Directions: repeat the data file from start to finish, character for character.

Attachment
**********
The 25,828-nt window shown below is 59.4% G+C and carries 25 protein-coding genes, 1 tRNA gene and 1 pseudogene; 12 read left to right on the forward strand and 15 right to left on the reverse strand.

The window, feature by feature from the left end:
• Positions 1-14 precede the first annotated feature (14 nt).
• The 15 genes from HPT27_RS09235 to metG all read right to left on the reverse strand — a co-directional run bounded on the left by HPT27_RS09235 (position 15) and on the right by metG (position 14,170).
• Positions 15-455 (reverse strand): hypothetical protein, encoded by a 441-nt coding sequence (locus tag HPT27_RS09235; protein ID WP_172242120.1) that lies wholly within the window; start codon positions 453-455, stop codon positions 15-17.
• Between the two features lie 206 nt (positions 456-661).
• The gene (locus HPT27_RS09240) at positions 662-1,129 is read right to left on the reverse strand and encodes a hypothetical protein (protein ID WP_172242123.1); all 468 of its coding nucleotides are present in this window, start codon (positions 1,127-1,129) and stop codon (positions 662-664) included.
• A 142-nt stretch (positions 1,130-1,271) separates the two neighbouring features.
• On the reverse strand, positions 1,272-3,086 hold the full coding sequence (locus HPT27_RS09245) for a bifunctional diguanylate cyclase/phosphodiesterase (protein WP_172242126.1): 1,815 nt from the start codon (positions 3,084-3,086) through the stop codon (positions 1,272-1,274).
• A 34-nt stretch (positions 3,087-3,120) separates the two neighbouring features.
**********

The 25,828-nt window shown below is 59.4% G+C and carries 25 protein-coding genes, 1 tRNA gene and 1 pseudogene; 12 read left to right on the forward strand and 15 right to left on the reverse strand.

The window, feature by feature from the left end:
• Positions 1-14 precede the first annotated feature (14 nt).
• The 15 genes from HPT27_RS09235 to metG all read right to left on the reverse strand — a co-directional run bounded on the left by HPT27_RS09235 (position 15) and on the right by metG (position 14,170).
• Positions 15-455 (reverse strand): hypothetical protein, encoded by a 441-nt coding sequence (locus tag HPT27_RS09235; protein ID WP_172242120.1) that lies wholly within the window; start codon positions 453-455, stop codon positions 15-17.
• Between the two features lie 206 nt (positions 456-661).
• The gene (locus HPT27_RS09240) at positions 662-1,129 is read right to left on the reverse strand and encodes a hypothetical protein (protein ID WP_172242123.1); all 468 of its coding nucleotides are present in this window, start codon (positions 1,127-1,129) and stop codon (positions 662-664) included.
• A 142-nt stretch (positions 1,130-1,271) separates the two neighbouring features.
• On the reverse strand, positions 1,272-3,086 hold the full coding sequence (locus HPT27_RS09245) for a bifunctional diguanylate cyclase/phosphodiesterase (protein WP_172242126.1): 1,815 nt from the start codon (positions 3,084-3,086) through the stop codon (positions 1,272-1,274).
• A 34-nt stretch (positions 3,087-3,120) separates the two neighbouring features.